Night of ecstasy: Bidding adieu to 2013 with soulful music

Qurban Ali Niazi’s performance enthralls audience with Sufi classics and folk music.

Maryam Usman December 30, 2013
Seasoned folk musicians mark an end to the year at Kuch Khaas. PHOTO: EXPRESS

ISLAMABAD: In a befitting conclusion of the outgoing year, a night of ethereal melody was held at Kuch Khaas late Saturday with the noted folk musician Qurban Niazi mesmerizing the audience with his renditions of mystic Sufi poetry before a select gathering.       

Niazi elevated the aura with his powerful vocals, gestures and the rhythm of traditional instruments. Playing in sync with the artist, the accompaniments were Umair Ali on gharha (clay water pot), Muhammad Riaz on king (a strings instrument), Iqbal Ali on tabla (percussion) and Sajjad Ali on harmonium accompanied by Nasreen Akhtar as vocalist.

Opening the event with his own composition of Amir Khusro’s “Man Kunto Maula”, Qurban went on to folk and semi-classical songs emulated by the poetry of Sufi saints such as Bulleh Shah, Sultan Bahu, Ghulam Farid, Waris Shah and Mian Muhammad Bux.

The audience seemed thoroughly engrossed in the music as they warmed up to the ensuing performances, connecting with the beat and reciprocating the performers’ energy with generous applause and enthusiasm.

Hina Mir, a woman from the audience, said that she particularly enjoyed the table beats and lost herself in the rhythm.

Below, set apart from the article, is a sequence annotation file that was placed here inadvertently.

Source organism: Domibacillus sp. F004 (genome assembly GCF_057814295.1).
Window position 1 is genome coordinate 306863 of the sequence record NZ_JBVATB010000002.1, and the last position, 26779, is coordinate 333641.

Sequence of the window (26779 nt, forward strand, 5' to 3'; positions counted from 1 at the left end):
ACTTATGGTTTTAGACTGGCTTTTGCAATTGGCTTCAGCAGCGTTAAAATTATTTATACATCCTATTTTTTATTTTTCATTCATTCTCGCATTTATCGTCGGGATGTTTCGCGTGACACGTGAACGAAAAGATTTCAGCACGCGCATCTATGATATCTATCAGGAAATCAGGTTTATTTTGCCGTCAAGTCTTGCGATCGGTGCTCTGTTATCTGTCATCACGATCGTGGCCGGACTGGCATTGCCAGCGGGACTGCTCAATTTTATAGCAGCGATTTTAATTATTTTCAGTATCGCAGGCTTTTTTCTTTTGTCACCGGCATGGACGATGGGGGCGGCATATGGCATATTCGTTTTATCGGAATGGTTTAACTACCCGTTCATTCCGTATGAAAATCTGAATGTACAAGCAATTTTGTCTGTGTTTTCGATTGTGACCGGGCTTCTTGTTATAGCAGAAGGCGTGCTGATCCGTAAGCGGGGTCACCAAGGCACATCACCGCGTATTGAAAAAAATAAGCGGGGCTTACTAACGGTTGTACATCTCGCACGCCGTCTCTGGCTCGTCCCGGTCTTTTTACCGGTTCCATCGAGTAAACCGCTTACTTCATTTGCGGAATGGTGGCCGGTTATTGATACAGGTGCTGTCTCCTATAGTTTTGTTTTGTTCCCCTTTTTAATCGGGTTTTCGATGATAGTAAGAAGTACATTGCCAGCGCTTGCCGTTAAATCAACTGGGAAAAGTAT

She lamented disconnect between the younger generation and the classical music, saying that our dying folk heritage should be cherished.

Syed Imran, a university student and an Afghan national, said he enjoyed the melodies even though he did not fully comprehend the verses, which was completely different from his native Persian and Pashto languages.

Esha Ghani, a teacher, dubbed the musical experience “pure detoxification of the soul”, adding that watching the live performance helped her appreciate the true essence of mystic poetry which she had always been fond of.

One of the country’s most popular Punjabi folk singers, Niazi has been associated with radio and television since the early 1960s. Along with his brother, the legendary (late) Tufail Niazi, Qurban performed “Layi beqadraan naal yaari, Tey tutt gayi tarak kar ke” at the opening of Pakistan Television in Lahore in 1964, and “Rab rakhe maan jawaanan di” during the war in the subsequent year. He has earned numerous awards for his contribution to the performing arts.

The musical evening was organised by the Institute for Preservation of Art and Culture in collaboration with Kuch Khaas, City FM89 and

Published in The Express Tribune, December 30th, 2013.

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Zahra Khalid | 6 years ago | Reply | Recommend

Great to see coverage of this event! The instrument referred to as 'king' is actually a 'tumbi'. Please correct.

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